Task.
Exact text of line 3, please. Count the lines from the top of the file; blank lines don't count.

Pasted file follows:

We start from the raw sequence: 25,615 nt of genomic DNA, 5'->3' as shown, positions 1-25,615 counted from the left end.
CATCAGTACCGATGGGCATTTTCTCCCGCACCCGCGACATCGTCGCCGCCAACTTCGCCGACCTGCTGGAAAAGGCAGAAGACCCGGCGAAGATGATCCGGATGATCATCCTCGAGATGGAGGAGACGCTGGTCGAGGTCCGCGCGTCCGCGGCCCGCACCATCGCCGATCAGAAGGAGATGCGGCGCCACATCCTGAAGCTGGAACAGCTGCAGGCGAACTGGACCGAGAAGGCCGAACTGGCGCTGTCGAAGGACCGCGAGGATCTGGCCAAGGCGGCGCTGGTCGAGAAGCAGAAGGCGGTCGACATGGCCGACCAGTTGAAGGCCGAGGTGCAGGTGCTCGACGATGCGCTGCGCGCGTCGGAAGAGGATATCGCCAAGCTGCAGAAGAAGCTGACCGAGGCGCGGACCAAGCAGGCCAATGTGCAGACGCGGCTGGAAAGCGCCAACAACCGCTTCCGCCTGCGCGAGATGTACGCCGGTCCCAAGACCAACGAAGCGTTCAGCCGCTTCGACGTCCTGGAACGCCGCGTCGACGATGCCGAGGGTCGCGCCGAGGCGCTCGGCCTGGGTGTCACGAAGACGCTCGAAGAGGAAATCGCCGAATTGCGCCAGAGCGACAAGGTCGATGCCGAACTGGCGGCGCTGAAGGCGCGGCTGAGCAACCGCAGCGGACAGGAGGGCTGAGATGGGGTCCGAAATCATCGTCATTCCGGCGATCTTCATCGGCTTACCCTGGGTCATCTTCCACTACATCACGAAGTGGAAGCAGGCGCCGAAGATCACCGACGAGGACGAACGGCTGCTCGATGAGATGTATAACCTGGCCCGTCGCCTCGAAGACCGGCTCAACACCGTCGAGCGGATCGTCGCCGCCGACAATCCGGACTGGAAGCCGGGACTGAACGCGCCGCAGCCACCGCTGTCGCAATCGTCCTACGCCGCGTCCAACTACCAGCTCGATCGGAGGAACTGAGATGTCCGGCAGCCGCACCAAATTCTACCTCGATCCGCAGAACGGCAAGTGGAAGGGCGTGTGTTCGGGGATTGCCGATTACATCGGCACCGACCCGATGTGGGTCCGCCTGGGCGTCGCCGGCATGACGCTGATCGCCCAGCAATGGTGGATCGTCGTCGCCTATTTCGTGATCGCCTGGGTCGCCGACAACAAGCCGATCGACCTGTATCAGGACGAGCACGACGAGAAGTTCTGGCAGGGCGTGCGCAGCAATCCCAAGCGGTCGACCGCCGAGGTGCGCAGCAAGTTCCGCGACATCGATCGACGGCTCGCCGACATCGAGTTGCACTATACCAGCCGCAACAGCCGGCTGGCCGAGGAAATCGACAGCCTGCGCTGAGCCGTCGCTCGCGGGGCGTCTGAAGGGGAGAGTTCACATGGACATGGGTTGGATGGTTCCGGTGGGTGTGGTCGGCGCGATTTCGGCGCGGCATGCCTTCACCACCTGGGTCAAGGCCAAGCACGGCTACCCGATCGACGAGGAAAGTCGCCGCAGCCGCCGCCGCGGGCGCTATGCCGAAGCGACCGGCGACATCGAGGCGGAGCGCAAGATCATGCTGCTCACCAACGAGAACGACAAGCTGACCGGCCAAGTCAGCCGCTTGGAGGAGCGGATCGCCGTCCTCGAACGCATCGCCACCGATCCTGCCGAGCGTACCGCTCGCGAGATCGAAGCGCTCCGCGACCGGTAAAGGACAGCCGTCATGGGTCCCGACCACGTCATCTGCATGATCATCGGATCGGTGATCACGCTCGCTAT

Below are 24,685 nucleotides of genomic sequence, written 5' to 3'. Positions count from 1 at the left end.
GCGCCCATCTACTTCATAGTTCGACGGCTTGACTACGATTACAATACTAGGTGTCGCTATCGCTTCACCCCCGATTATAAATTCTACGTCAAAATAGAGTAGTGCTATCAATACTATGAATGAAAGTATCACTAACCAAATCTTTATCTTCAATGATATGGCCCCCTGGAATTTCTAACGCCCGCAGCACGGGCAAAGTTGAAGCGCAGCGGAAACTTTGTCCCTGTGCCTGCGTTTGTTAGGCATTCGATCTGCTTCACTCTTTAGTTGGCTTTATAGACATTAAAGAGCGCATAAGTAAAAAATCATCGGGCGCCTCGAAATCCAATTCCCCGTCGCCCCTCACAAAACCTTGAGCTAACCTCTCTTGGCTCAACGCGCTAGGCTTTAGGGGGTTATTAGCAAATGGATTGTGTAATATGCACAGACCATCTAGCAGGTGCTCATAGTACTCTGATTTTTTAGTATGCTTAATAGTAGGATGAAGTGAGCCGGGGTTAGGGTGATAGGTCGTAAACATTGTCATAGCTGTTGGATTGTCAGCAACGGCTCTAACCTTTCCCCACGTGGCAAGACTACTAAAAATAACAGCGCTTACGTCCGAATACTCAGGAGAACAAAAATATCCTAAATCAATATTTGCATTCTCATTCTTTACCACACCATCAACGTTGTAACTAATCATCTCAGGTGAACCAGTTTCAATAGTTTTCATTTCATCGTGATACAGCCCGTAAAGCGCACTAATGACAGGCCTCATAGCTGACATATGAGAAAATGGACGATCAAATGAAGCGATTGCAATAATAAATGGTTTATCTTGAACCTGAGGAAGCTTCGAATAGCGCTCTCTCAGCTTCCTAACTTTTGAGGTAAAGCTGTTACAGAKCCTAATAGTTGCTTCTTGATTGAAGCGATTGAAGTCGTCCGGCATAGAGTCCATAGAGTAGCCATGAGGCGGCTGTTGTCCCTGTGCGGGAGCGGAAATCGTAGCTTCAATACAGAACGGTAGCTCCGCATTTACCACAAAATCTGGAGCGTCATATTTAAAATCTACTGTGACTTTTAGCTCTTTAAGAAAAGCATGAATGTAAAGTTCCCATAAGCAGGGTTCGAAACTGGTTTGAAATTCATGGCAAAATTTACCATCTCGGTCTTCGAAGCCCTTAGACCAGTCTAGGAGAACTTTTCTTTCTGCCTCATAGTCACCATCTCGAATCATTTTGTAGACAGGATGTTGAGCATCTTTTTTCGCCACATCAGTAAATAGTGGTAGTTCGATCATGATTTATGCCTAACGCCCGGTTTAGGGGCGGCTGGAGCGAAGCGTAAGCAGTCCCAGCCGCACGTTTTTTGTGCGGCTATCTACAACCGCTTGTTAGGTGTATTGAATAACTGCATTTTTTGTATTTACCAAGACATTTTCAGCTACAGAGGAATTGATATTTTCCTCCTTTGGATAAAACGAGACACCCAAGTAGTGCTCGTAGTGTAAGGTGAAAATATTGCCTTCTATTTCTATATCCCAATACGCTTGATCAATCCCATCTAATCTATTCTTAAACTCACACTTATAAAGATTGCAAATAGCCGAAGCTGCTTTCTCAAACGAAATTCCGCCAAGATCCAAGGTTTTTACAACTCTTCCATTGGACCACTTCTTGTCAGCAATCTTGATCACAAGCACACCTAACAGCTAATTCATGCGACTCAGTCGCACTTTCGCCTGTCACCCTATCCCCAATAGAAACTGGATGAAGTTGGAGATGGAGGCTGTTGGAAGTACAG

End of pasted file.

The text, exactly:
Below are 24,685 nucleotides of genomic sequence, written 5' to 3'. Positions count from 1 at the left end.